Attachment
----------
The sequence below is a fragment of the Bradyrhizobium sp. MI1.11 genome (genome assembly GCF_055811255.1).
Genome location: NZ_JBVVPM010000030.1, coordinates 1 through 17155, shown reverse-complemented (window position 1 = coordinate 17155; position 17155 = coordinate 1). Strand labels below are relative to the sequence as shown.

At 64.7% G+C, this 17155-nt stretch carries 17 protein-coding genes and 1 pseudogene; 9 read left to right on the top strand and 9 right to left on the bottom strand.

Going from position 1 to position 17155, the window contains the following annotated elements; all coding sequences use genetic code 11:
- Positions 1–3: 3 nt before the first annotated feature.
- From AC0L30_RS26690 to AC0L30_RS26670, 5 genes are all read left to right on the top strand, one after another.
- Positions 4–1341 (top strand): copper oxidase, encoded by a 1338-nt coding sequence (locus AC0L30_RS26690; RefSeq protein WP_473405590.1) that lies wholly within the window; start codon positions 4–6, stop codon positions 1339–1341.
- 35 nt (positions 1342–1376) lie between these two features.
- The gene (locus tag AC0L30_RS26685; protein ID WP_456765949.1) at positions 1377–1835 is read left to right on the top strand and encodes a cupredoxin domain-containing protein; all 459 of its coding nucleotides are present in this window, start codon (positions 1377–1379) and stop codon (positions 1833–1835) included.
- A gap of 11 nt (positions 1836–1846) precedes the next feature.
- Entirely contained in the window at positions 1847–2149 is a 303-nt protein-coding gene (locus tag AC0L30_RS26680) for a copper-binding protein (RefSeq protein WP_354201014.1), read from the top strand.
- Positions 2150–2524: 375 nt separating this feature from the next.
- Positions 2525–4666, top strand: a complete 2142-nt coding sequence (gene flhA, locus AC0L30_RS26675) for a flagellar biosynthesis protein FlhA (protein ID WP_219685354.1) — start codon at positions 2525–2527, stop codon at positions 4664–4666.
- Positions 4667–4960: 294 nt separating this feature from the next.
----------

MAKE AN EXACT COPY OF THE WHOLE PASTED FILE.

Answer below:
The sequence below is a fragment of the Bradyrhizobium sp. MI1.11 genome (genome assembly GCF_055811255.1).
Genome location: NZ_JBVVPM010000030.1, coordinates 1 through 17155, shown reverse-complemented (window position 1 = coordinate 17155; position 17155 = coordinate 1). Strand labels below are relative to the sequence as shown.

At 64.7% G+C, this 17155-nt stretch carries 17 protein-coding genes and 1 pseudogene; 9 read left to right on the top strand and 9 right to left on the bottom strand.

Going from position 1 to position 17155, the window contains the following annotated elements; all coding sequences use genetic code 11:
- Positions 1–3: 3 nt before the first annotated feature.
- From AC0L30_RS26690 to AC0L30_RS26670, 5 genes are all read left to right on the top strand, one after another.
- Positions 4–1341 (top strand): copper oxidase, encoded by a 1338-nt coding sequence (locus AC0L30_RS26690; RefSeq protein WP_473405590.1) that lies wholly within the window; start codon positions 4–6, stop codon positions 1339–1341.
- 35 nt (positions 1342–1376) lie between these two features.
- The gene (locus tag AC0L30_RS26685; protein ID WP_456765949.1) at positions 1377–1835 is read left to right on the top strand and encodes a cupredoxin domain-containing protein; all 459 of its coding nucleotides are present in this window, start codon (positions 1377–1379) and stop codon (positions 1833–1835) included.
- A gap of 11 nt (positions 1836–1846) precedes the next feature.
- Entirely contained in the window at positions 1847–2149 is a 303-nt protein-coding gene (locus tag AC0L30_RS26680) for a copper-binding protein (RefSeq protein WP_354201014.1), read from the top strand.
- Positions 2150–2524: 375 nt separating this feature from the next.
- Positions 2525–4666, top strand: a complete 2142-nt coding sequence (gene flhA, locus AC0L30_RS26675) for a flagellar biosynthesis protein FlhA (protein ID WP_219685354.1) — start codon at positions 2525–2527, stop codon at positions 4664–4666.
- Positions 4667–4960: 294 nt separating this feature from the next.